Good example of labeling

The Virginian Pilot, the local newspaper in Virginia Beach, VA, has a good graphic design department. I have always liked their maps and this Sunday's edition had another fine example detailing the changes on Witchduck Rd. One element of their design program I really like is how points of interest are labeled using a modified balloon -- a simple pin shape with the label text below. All the points of interest clearly labeled and aligned at the edge of the map and the connections acute triangular shape does not interfere with the map's content.

Does anyone have pointers to specific services or tools for cleaning up newspaper scans? It just seems that the page color can be subtracted without touching the printed image.

1 comment:

Charles Apple said...

Greetings, Andrew!

I can't tell you how much your kinds words made my day. For four years, I was the graphics director of The Virginian-Pilot.

In a round of newsroom cuts, the Pilot eliminated my position on Jan. 2. I'm still working there as an artist. But the department now consists of three artists. Previously, it had consisted of four artists plus the director -- me -- and I created a lot of artwork even as a manager.

So naturally, your post perks up my spirits quite a bit!

The particular map you cite was created by John Earle. Some last-minute edits were made on John's day off by Bob Voros. Each of those guys have worked at the Pilot more than 15 years and each are a big, big part of the look and feel of the Pilot's maps and charts and illustrations.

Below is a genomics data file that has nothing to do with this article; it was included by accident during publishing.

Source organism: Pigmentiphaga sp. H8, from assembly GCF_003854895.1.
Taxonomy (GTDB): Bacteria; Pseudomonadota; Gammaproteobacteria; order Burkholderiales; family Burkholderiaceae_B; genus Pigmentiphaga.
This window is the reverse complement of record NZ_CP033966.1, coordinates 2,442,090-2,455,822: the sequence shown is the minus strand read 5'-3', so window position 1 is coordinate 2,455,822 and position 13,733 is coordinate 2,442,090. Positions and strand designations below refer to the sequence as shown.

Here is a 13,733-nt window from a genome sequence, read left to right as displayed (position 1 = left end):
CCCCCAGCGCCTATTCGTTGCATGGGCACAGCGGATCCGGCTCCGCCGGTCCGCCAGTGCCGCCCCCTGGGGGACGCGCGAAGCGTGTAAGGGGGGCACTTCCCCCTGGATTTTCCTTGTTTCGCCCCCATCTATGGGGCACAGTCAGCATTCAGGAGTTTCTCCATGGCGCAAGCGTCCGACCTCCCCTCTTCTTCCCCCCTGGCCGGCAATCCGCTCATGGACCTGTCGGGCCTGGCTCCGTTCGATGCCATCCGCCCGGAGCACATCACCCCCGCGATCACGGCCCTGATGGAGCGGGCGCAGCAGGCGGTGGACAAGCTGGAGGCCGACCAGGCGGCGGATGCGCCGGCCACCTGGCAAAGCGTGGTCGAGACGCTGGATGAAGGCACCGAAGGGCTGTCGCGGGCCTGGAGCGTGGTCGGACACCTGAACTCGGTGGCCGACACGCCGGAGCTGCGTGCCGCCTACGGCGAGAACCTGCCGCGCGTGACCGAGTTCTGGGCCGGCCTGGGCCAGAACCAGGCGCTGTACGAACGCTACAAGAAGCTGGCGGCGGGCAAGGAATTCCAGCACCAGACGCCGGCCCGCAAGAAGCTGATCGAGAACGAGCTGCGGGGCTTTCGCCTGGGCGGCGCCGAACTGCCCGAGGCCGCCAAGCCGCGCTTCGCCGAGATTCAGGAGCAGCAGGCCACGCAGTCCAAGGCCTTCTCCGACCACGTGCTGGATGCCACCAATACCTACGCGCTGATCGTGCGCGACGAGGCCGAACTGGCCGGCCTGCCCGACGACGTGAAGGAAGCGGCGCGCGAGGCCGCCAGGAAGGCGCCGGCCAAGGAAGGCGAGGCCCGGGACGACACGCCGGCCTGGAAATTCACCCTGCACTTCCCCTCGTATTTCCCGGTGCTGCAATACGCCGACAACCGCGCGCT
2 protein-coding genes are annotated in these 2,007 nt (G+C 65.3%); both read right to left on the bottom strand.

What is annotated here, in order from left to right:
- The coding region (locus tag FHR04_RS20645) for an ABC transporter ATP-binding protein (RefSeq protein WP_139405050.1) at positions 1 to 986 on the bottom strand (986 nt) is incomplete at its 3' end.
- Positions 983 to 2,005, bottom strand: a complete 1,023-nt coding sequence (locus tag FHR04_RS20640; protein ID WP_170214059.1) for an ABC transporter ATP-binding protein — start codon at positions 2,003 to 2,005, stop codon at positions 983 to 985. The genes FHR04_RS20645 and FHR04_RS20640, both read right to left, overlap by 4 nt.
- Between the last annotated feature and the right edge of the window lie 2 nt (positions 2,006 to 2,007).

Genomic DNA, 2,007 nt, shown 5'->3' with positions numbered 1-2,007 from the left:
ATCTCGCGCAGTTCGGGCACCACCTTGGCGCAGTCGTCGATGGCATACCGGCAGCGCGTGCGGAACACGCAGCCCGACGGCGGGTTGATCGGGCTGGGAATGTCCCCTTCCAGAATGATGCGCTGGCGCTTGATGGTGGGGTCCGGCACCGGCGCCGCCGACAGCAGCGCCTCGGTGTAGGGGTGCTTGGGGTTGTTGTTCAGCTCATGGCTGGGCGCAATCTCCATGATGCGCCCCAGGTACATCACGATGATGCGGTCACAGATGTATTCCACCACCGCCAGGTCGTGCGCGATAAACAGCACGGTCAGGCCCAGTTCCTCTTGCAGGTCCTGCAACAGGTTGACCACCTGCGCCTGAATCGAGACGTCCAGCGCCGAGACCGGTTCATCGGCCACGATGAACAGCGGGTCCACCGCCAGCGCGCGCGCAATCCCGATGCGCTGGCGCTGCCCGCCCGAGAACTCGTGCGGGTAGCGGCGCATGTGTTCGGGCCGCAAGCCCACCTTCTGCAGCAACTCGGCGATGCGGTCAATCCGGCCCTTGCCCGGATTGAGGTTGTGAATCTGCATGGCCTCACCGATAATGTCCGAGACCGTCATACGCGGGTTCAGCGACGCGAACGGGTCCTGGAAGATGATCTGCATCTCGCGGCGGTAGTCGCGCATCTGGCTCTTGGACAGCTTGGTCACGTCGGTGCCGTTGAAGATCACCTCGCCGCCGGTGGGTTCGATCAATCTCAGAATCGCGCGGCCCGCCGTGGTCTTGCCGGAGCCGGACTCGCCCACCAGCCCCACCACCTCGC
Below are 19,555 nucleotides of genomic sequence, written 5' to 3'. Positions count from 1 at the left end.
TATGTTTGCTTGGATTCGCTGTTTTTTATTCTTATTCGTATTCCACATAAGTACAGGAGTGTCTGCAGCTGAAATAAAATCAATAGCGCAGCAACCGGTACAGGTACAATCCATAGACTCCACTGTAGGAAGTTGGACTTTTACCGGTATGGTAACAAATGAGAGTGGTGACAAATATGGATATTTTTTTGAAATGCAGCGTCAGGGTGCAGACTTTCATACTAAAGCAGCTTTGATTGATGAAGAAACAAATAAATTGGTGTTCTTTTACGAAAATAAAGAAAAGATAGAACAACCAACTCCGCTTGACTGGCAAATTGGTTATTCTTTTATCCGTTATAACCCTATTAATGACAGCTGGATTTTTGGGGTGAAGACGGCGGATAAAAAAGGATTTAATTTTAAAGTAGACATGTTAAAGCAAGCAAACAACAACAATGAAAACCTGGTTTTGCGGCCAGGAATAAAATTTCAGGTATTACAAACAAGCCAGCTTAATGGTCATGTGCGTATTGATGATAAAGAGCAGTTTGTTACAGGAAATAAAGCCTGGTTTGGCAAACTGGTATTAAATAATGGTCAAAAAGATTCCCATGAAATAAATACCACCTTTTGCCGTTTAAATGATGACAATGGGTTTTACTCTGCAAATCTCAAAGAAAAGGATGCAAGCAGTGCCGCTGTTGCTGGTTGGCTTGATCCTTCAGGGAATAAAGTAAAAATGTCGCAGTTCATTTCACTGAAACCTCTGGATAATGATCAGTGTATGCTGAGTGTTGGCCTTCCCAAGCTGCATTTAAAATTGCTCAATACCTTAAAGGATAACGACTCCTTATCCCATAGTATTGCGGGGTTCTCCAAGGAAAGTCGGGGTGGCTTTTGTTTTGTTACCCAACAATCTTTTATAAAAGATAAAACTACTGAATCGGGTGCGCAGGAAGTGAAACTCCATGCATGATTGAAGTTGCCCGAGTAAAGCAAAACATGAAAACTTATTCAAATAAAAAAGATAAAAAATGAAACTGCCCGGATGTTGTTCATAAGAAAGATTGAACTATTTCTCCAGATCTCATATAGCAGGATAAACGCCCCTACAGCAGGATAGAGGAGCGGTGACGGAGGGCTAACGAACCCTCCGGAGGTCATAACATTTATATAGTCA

I maintain a blog for the entire news design community. Check it out here:
http://www.visualeditors.com/apple/

To answer your question, the best way to remove the paper texture from a scan is to open the scan in Photoshop -- or whatever image-altering software you're using -- and fiddle with the contrast and brightness tools. Increase the brightness enough and the paper will turn completely white, or invisible. You'll lose the lighter details of the printed work, but by increasing the contrast, you can gain most of that back.

It'll take quite of bit of practice for you to get the hang of it. But that's how we used to do it in the old days.

Now, of course, we just open whatever document and save it as a jpeg or a pdf. When I'm posting a graphic from another newspaper, I'll simply e-mail them and ask for a copy of the graphic. If they think you're going to heap praise on them, they'll nearly always honor your request.

Thanks again! :)